Black People : Racial Disparities in the U.S.

Discussion in 'Black People Open Forum' started by Destee, Jun 25, 2007.

  1. Destee

    Destee STAFF

    United States
    Jan 22, 2001
    Likes Received:
    betwixt and between
    +9,513 / -14
    Racial Disparities in the U.S.

    Medical Studies/Trials
    Published: Sunday, 24-Jun-2007

    How much do white Americans think it "costs" to be black in our society, given the problems associated with racial bias and prejudice?

    The answer, it appears, is not much.

    When white Americans were asked to imagine how much they would have to be paid to live the rest of their lives as a black person, most requested relatively low amounts, generally less than $10,000.

    In contrast, study participants said they would have to be paid about $1 million to give up television for the rest of their lives.

    The results suggest most white Americans don't truly comprehend the persisting racial disparities in our country, said Philip Mazzocco, co-author of the study and assistant professor of psychology at Ohio State University's Mansfield campus.

    "The costs of being black in our society are very well documented," Mazzocco said. "Blacks have significantly lower income and wealth, higher levels of poverty, and even shorter life spans, among many other disparities, compared to whites."

    For example, white households average about $150,000 more wealth than the typical black family. Overall, total wealth for white families is about five times greater than that of black families, a gap that has persisted for years.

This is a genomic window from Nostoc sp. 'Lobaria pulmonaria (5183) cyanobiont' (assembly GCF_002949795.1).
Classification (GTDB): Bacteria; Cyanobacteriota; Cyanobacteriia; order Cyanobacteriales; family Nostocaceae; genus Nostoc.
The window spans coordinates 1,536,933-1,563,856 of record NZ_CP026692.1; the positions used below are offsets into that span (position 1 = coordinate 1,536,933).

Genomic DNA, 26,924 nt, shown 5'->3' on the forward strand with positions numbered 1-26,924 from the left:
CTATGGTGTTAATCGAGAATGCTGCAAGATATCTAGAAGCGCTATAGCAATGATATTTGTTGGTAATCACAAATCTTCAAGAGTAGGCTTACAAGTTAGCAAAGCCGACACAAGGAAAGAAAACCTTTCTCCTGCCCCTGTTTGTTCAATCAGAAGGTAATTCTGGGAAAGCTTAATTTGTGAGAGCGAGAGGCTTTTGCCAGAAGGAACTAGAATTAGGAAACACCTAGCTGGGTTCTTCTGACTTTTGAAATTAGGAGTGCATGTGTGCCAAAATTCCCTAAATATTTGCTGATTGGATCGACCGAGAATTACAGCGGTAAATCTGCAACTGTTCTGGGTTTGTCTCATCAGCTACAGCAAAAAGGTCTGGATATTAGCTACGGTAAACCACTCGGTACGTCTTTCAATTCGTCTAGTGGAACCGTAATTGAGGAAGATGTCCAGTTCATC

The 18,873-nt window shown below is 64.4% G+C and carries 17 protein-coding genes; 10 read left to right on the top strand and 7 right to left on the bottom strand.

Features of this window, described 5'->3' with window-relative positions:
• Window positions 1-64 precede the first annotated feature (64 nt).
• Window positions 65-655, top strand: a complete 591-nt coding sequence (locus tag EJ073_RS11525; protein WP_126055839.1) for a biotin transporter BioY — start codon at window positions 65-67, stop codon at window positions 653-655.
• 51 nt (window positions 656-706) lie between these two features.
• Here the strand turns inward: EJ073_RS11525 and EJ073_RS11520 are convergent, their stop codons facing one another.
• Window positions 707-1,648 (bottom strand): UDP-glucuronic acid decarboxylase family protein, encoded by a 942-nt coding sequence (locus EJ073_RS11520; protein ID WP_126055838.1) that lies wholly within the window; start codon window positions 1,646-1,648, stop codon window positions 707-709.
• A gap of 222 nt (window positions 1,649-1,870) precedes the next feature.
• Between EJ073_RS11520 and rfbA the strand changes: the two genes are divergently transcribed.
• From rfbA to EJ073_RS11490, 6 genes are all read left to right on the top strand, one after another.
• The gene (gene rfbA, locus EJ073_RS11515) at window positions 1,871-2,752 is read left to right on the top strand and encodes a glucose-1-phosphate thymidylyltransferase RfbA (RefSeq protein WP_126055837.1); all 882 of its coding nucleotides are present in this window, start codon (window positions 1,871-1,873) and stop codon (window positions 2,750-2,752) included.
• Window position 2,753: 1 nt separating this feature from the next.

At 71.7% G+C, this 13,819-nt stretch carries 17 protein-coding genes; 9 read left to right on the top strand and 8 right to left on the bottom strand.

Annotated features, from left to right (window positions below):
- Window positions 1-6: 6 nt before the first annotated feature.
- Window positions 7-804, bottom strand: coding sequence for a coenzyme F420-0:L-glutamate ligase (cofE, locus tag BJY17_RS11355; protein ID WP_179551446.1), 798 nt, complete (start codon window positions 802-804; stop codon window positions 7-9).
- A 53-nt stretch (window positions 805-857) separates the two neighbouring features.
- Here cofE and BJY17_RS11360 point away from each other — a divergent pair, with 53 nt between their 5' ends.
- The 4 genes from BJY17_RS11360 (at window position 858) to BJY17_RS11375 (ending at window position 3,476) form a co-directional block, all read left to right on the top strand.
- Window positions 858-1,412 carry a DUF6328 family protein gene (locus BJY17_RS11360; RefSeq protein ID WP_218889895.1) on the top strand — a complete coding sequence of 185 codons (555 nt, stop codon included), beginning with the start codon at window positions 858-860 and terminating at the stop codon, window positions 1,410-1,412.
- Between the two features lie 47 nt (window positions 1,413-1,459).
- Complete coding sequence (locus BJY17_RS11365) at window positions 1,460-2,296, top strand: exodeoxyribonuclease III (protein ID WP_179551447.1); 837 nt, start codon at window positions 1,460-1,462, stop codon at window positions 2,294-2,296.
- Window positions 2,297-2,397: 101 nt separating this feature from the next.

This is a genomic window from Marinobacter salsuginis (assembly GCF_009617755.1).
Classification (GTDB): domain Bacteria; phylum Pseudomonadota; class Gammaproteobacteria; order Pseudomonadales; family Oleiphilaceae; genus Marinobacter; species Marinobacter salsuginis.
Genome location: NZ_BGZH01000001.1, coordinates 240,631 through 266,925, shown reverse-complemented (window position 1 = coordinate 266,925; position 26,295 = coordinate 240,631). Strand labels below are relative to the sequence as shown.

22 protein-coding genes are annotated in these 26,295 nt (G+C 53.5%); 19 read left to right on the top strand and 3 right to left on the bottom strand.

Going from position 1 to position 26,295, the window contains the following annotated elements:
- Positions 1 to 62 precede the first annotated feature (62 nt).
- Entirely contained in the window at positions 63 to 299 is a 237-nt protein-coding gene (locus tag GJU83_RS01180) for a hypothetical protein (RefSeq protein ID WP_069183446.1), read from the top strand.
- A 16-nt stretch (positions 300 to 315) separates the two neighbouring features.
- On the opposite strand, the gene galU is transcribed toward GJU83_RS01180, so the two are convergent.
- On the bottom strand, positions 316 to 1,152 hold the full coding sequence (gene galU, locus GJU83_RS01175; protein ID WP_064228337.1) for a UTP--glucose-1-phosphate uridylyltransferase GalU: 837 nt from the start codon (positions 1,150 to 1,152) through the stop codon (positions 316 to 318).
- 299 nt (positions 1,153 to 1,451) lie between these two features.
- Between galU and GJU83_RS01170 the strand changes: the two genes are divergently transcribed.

"When whites say they would need $1 million to give up TV, but less than $10,000 to become black, that suggests they don't really understand the extent to which African Americans, as a group, are disadvantaged," Mazzocco said.

    These results also offer insight as to why more than 9 out of 10 white Americans reject proposals to give reparations to the descendants of slaves, said study co-author Mahzarin Banaji, the Cabot Professor of Social Ethics at Harvard University.

    "Our data suggest that such resistance is not because white Americans are mean and uncaring, morally bankrupt, or ethically flawed," Banaji said.

    "White Americans suffer from a glaring ignorance about what it means to live as a black American."

    The study appears in the current issue of Harvard's Du Bois Review.

    Click Here To Read Entire Article